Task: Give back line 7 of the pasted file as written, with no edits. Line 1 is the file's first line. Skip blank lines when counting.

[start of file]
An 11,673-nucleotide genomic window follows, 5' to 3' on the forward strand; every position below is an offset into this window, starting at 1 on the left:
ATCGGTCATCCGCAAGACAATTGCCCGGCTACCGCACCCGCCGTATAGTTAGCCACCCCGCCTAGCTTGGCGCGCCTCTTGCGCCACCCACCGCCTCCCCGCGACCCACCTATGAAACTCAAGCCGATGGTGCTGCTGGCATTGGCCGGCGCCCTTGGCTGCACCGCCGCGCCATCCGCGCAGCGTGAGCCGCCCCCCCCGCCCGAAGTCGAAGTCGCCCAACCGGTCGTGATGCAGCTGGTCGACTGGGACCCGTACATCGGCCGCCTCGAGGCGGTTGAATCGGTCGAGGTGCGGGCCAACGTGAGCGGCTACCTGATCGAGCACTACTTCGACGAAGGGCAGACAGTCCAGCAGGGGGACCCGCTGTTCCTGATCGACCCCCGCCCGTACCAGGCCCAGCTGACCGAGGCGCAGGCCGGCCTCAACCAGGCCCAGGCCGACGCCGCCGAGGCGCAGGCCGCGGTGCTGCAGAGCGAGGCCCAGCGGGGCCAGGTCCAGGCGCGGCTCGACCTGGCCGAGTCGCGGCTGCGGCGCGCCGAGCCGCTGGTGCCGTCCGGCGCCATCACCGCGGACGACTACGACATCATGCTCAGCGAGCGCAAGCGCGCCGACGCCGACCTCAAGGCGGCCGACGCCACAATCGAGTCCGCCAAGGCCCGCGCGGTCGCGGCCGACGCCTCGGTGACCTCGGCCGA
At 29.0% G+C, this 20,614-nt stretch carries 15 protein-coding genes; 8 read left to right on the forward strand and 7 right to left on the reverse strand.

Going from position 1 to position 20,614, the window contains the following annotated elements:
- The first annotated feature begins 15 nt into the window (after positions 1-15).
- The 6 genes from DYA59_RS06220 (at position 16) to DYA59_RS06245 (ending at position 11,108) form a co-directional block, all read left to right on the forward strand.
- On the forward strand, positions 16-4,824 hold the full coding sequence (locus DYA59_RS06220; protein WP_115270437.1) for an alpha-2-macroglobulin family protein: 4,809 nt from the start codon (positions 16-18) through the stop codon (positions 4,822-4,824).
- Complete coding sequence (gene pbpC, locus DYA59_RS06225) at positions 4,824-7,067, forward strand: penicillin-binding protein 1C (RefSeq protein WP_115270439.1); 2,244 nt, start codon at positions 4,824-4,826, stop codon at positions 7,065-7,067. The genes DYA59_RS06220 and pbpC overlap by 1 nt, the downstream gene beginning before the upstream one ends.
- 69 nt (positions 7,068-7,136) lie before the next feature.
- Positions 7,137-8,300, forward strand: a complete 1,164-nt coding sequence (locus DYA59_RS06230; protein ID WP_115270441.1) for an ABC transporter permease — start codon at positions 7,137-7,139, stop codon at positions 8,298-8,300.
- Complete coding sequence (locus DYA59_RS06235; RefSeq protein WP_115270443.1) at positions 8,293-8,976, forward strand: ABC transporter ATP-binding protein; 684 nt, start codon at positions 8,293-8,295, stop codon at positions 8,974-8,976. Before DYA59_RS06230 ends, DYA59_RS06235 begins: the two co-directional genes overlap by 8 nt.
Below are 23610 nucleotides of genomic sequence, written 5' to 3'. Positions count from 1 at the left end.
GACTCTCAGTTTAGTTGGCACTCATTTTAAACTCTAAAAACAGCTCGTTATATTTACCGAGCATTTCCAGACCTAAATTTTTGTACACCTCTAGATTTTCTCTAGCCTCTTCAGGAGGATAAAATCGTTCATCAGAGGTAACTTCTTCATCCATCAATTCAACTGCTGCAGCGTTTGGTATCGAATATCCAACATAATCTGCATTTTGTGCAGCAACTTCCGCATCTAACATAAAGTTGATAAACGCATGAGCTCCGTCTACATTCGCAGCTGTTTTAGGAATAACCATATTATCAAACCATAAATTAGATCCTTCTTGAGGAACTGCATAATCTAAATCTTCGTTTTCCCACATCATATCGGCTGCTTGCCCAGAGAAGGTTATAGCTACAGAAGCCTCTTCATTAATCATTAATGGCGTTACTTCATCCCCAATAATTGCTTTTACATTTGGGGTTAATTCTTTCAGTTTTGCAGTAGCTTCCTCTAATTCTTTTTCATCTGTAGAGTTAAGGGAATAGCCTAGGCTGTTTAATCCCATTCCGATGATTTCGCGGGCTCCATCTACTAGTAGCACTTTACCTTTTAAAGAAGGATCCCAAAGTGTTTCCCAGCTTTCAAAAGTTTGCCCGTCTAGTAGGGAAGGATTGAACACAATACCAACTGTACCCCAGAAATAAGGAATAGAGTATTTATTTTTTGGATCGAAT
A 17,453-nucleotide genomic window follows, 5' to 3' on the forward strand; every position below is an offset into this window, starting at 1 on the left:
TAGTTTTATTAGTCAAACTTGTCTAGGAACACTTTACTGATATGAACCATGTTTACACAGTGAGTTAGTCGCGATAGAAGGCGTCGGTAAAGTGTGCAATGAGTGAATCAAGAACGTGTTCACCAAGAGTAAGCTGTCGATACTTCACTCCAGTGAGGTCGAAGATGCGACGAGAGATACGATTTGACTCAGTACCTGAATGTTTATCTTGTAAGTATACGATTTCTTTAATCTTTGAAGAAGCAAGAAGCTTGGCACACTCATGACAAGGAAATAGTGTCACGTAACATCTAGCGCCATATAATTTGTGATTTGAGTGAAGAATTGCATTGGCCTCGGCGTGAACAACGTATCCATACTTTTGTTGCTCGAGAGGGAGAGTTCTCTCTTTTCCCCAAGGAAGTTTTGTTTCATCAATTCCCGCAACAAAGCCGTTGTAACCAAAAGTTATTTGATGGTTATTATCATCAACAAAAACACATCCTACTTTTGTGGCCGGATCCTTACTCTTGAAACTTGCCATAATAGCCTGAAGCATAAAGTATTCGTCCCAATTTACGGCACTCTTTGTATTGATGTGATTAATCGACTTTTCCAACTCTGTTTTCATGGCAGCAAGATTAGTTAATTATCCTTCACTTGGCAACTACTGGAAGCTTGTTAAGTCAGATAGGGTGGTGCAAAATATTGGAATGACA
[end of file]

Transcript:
- On the forward strand, positions 16-4,824 hold the full coding sequence (locus DYA59_RS06220; protein WP_115270437.1) for an alpha-2-macroglobulin family protein: 4,809 nt from the start codon (positions 16-18) through the stop codon (positions 4,822-4,824).